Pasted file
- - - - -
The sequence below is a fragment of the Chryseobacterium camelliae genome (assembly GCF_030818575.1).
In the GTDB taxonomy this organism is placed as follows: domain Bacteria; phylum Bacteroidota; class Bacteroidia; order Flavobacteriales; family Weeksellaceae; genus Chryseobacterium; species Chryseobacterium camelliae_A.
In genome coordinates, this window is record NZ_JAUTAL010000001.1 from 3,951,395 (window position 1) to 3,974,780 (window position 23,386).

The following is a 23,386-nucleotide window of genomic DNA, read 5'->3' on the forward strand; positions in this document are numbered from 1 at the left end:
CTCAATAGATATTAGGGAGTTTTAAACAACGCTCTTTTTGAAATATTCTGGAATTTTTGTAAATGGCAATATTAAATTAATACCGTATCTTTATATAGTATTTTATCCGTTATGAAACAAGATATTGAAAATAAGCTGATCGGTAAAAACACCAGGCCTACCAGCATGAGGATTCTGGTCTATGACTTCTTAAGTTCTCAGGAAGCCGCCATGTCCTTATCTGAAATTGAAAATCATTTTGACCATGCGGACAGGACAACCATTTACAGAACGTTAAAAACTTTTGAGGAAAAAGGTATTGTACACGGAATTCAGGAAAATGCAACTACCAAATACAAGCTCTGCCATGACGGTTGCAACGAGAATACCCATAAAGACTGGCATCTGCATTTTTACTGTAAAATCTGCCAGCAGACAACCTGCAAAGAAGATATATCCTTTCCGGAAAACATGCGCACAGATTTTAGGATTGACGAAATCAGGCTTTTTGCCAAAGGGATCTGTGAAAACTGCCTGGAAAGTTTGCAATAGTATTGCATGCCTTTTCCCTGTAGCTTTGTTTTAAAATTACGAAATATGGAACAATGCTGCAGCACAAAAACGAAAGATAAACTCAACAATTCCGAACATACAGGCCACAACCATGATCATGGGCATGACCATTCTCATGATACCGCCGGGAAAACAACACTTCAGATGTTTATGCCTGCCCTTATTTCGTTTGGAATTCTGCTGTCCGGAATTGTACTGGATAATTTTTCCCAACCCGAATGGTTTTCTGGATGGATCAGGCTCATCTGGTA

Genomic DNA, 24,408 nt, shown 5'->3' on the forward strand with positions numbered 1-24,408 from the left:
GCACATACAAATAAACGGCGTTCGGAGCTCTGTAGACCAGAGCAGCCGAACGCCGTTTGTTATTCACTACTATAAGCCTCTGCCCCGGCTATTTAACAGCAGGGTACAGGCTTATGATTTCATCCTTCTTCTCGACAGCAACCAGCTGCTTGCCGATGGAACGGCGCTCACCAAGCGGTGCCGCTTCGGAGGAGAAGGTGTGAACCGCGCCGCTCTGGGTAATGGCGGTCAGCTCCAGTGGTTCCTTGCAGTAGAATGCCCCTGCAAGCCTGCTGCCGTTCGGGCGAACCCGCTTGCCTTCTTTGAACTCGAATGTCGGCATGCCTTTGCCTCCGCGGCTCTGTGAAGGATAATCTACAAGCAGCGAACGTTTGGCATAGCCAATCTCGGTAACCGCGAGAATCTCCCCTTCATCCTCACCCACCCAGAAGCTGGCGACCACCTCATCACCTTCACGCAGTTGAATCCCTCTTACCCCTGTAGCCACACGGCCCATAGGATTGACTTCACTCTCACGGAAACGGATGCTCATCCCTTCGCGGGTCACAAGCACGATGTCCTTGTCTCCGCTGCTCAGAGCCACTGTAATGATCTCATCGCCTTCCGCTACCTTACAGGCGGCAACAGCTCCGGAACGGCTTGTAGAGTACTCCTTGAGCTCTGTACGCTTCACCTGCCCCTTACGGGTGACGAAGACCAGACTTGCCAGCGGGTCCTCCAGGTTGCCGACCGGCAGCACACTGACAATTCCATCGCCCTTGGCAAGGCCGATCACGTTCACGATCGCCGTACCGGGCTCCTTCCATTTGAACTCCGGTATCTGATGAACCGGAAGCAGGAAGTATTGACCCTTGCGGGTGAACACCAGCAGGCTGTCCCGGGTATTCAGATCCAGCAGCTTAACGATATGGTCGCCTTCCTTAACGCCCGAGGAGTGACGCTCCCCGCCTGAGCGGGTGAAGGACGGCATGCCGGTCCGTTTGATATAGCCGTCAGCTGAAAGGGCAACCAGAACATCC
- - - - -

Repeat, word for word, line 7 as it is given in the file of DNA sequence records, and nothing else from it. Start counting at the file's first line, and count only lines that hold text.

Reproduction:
GCACATACAAATAAACGGCGTTCGGAGCTCTGTAGACCAGAGCAGCCGAACGCCGTTTGTTATTCACTACTATAAGCCTCTGCCCCGGCTATTTAACAGCAGGGTACAGGCTTATGATTTCATCCTTCTTCTCGACAGCAACCAGCTGCTTGCCGATGGAACGGCGCTCACCAAGCGGTGCCGCTTCGGAGGAGAAGGTGTGAACCGCGCCGCTCTGGGTAATGGCGGTCAGCTCCAGTGGTTCCTTGCAGTAGAATGCCCCTGCAAGCCTGCTGCCGTTCGGGCGAACCCGCTTGCCTTCTTTGAACTCGAATGTCGGCATGCCTTTGCCTCCGCGGCTCTGTGAAGGATAATCTACAAGCAGCGAACGTTTGGCATAGCCAATCTCGGTAACCGCGAGAATCTCCCCTTCATCCTCACCCACCCAGAAGCTGGCGACCACCTCATCACCTTCACGCAGTTGAATCCCTCTTACCCCTGTAGCCACACGGCCCATAGGATTGACTTCACTCTCACGGAAACGGATGCTCATCCCTTCGCGGGTCACAAGCACGATGTCCTTGTCTCCGCTGCTCAGAGCCACTGTAATGATCTCATCGCCTTCCGCTACCTTACAGGCGGCAACAGCTCCGGAACGGCTTGTAGAGTACTCCTTGAGCTCTGTACGCTTCACCTGCCCCTTACGGGTGACGAAGACCAGACTTGCCAGCGGGTCCTCCAGGTTGCCGACCGGCAGCACACTGACAATTCCATCGCCCTTGGCAAGGCCGATCACGTTCACGATCGCCGTACCGGGCTCCTTCCATTTGAACTCCGGTATCTGATGAACCGGAAGCAGGAAGTATTGACCCTTGCGGGTGAACACCAGCAGGCTGTCCCGGGTATTCAGATCCAGCAGCTTAACGATATGGTCGCCTTCCTTAACGCCCGAGGAGTGACGCTCCCCGCCTGAGCGGGTGAAGGACGGCATGCCGGTCCGTTTGATATAGCCGTCAGCTGAAAGGGCAACCAGAACATCC